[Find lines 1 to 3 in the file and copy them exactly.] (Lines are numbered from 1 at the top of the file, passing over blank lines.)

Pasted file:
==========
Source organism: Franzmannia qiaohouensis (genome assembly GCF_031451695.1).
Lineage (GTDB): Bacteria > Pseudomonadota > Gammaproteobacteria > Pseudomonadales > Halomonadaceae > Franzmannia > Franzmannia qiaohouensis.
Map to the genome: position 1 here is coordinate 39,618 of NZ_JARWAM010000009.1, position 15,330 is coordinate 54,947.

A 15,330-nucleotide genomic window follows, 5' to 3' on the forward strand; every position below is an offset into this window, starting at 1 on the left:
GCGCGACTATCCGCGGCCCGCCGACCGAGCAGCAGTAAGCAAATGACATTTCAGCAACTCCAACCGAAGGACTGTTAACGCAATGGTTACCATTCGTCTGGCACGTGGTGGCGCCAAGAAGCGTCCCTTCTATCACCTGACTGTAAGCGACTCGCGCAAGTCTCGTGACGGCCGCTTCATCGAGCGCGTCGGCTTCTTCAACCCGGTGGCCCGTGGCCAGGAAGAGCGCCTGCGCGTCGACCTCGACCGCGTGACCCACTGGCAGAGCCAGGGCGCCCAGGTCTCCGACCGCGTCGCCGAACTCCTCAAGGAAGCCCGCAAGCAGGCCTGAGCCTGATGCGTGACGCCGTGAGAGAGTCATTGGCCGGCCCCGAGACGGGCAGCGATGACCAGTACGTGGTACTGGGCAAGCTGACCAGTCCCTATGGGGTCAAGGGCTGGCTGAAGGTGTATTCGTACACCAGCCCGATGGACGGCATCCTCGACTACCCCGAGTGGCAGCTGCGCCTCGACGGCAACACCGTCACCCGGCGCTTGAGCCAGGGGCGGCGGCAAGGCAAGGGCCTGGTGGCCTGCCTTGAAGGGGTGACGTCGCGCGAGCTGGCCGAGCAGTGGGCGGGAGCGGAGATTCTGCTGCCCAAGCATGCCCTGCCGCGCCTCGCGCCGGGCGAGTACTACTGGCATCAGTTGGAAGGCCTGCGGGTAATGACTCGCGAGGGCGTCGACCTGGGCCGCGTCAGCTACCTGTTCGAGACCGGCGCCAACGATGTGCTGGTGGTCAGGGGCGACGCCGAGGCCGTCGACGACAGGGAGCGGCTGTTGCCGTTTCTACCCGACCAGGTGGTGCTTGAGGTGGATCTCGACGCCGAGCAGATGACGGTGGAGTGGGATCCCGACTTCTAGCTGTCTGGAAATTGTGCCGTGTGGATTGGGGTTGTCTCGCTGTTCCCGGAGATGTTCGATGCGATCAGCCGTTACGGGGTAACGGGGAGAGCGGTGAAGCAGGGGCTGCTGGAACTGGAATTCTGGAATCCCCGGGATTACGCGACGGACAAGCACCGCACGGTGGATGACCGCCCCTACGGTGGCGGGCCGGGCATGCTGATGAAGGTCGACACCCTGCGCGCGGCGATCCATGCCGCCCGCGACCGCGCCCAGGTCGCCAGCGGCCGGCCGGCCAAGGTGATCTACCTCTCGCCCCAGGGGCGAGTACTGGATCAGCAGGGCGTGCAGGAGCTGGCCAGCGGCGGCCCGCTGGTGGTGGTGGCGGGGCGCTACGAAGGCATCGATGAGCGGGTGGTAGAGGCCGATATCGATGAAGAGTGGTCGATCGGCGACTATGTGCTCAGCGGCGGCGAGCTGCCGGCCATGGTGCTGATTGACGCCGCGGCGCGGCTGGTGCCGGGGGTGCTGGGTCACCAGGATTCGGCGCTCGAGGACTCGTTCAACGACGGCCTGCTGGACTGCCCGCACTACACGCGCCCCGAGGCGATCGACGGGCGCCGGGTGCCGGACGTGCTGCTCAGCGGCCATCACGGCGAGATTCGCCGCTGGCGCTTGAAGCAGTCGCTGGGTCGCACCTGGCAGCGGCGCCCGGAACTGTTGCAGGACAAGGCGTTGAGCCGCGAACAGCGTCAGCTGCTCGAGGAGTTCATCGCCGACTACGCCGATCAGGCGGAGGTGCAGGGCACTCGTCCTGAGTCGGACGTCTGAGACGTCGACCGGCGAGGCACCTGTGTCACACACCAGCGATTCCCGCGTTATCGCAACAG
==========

Source organism: Franzmannia qiaohouensis (genome assembly GCF_031451695.1).
Lineage (GTDB): Bacteria > Pseudomonadota > Gammaproteobacteria > Pseudomonadales > Halomonadaceae > Franzmannia > Franzmannia qiaohouensis.
Map to the genome: position 1 here is coordinate 39,618 of NZ_JARWAM010000009.1, position 15,330 is coordinate 54,947.